Former CBS News producer Joseph Wershba,whose work with Edward R. Murrow helped expose Senator Joseph McCarthy‘s “Red Scare” investigations, has died at the age of 90. Wershba also served as one of the six original producers on CBS’ long-running newsmagazine “60 Minutes.”
“Joe Wershba was a wonderful man who was a pioneer of broadcast journalism, without the notoriety of his more celebrated colleagues Ed Murrow and Don Hewitt,” said Jeff Fager, chairman of CBS News and executive producer of 60 Minutes, in a statement. “He loved this organization and almost everything he touched became part of the foundation for CBS News, including 60 MINUTES.
Wershba’s work on the “See It Now” segments with Murrow cemented his place among American journalists.
Much more information on Wershba from CBS News, after the jump.
CBS NEWSMAN JOSEPH WERSHBA, PRODUCER
ON EDWARD R. MURROW’S “RED SCARE” STORIES
AND ORIGINAL “60 MINUTES” PRODUCER DIES AT 90
Wershba’s Character Featured in Oscar-Nominated Film “Good Night, and Good Luck”
Joseph Wershba, a television producer and reporter whose work for Edward R. Murrow on the famous “See it Now” segments about Sen. Joseph McCarthy and Lt. Milo Radulovich helped expose and end the 1950s communist witch hunt known as the “Red Scare” has died. Wershba, also one of the six original 60 MINUTES producers, succumbed to complications from pneumonia Saturday (14) afternoon in North Shore Hospital on Long Island, with his wife Shirley at his side. The pioneering newsman was 90 and lived in Floral Park, N.Y., where he resided for two years after leaving Manhasset Hills, N.Y., where he lived for 47 years.
“Joe Wershba was a wonderful man who was a pioneer of broadcast journalism, without the notoriety of his more celebrated colleagues Ed Murrow and Don Hewitt,” said Jeff Fager, chairman of CBS News and executive producer of 60 MINUTES. “He loved this organization and almost everything he touched became part of the foundation for CBS News, including 60 MINUTES.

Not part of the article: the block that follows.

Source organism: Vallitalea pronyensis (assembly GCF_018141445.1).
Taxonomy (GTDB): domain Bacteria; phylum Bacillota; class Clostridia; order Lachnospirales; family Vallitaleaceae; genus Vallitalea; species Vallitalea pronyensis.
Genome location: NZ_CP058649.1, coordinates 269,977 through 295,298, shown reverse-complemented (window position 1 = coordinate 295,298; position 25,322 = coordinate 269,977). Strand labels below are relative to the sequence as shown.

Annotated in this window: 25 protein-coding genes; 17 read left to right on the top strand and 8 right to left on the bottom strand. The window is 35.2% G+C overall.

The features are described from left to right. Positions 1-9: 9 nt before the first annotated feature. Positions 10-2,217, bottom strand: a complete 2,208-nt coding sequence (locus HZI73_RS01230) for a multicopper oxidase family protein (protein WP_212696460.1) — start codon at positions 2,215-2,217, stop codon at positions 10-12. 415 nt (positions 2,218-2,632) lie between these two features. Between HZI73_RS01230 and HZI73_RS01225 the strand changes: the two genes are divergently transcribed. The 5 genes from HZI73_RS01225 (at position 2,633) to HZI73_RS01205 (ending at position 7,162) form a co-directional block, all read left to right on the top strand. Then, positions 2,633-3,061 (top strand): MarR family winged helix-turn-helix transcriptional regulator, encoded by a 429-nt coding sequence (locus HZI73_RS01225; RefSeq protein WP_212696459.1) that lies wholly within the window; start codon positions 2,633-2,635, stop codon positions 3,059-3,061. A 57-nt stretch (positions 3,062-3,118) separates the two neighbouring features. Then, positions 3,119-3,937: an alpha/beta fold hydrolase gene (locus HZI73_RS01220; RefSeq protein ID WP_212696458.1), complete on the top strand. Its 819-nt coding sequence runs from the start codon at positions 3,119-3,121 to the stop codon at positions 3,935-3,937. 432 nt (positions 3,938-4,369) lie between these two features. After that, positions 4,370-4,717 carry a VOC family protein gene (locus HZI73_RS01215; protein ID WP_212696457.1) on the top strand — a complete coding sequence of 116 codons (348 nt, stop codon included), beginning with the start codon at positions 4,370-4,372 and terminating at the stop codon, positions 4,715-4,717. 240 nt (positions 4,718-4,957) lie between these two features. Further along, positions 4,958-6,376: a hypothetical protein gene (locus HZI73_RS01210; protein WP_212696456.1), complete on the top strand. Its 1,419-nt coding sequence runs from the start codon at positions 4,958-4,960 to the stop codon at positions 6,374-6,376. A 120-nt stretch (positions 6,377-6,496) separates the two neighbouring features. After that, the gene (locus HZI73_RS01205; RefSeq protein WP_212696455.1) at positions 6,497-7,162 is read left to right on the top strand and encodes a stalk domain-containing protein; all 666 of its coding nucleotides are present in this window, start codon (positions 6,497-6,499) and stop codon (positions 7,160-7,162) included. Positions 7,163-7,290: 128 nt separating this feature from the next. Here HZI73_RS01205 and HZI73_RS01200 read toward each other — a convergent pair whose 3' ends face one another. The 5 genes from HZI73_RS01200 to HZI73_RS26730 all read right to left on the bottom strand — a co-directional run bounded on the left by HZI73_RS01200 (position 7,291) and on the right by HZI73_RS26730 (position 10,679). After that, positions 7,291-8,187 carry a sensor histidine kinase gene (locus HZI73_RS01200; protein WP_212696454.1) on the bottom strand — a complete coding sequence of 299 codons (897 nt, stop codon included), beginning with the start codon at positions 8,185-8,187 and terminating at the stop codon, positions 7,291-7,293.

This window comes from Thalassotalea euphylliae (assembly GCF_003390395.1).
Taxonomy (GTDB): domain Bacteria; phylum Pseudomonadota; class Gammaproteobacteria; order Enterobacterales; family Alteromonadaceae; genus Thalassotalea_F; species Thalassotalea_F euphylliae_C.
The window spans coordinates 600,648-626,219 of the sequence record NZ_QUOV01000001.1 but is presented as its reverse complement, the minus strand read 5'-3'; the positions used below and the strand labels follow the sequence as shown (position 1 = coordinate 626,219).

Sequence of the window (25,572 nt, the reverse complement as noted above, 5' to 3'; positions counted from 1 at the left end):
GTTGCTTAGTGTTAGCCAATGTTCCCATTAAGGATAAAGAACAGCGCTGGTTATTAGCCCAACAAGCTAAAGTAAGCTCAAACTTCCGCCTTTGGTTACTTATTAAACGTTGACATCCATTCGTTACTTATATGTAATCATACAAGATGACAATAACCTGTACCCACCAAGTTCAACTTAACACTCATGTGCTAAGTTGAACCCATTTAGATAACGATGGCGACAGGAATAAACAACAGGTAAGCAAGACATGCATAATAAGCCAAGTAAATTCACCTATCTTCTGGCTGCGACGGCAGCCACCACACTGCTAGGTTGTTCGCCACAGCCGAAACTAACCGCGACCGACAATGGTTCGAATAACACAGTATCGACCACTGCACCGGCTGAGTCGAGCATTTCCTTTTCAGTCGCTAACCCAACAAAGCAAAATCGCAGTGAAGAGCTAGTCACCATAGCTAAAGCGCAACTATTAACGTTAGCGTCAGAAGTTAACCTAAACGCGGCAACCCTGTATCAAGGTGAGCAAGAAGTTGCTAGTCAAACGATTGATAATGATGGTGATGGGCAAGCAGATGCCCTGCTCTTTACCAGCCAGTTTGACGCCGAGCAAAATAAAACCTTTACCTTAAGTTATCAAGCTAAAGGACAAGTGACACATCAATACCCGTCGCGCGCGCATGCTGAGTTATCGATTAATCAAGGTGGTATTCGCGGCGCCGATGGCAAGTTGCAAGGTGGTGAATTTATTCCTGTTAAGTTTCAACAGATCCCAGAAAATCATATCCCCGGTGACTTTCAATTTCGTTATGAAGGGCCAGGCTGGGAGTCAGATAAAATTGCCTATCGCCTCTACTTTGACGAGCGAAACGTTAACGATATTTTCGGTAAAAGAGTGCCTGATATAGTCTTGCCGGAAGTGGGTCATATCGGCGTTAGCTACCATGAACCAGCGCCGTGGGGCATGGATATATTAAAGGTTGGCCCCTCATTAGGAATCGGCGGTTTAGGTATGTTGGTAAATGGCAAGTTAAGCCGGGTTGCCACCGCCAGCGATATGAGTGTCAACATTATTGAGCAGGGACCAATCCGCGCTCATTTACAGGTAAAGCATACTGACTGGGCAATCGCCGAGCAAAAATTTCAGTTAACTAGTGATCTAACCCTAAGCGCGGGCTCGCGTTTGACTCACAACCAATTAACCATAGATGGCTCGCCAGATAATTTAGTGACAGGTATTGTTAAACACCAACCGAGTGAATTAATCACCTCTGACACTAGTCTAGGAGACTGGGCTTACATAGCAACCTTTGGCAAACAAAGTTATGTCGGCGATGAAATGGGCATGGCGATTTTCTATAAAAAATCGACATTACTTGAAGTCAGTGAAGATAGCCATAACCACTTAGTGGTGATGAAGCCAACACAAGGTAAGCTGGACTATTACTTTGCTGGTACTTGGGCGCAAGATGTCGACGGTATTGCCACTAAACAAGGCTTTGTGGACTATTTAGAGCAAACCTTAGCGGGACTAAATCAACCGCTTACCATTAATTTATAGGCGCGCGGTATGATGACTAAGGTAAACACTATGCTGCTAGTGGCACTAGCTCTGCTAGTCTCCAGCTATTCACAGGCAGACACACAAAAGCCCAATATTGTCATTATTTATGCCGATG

Wershba’s career spanned more than 50 years and included a prolific output of print and electronic journalism, none more famous than the “See it Now” television segments that were among the very first examples of the new medium’s power. He was the on-camera reporter and field producer for Murrow on the 1953 “The Milo Radulovich Story,” exposing the U.S. Air Force’s move to discharge a reserve officer because of his family’s indirect association with Communism. Thousands of letters overwhelmingly supporting Radulovich flooded CBS and the program’s sponsor, Alcoa, after the broadcast. Newspaper editorials followed; the media began to pay attention to the innocent victims of a zealous crusade led largely by McCarthy to ferret out communists in America during the Cold War. Wershba also worked on the 1954 report on McCarthy that, harnessing the senator’s own words, inflicted a mortal blow to the movement and its grand inquisitor. That story became the centerpiece of the Best Picture-nominated 2005 film, “Goodnight, and Good Luck.” Robert Downey, Jr., played the role of Wershba in the film about Murrow and his CBS News team’s joust with the “junior senator from Wisconsin,” amid corporate pressure from Murrow’s boss, CBS Chairman William Paley.
Wershba then left CBS News to pursue freelance documentary and print work before joining the New York Post in 1958, where he was nominated for the Pulitzer Prize for an investigation into Kennedy assassin Lee Harvey Oswald’s early days in New York City. He worked at the newspaper as a reporter and feature columnist until 1964.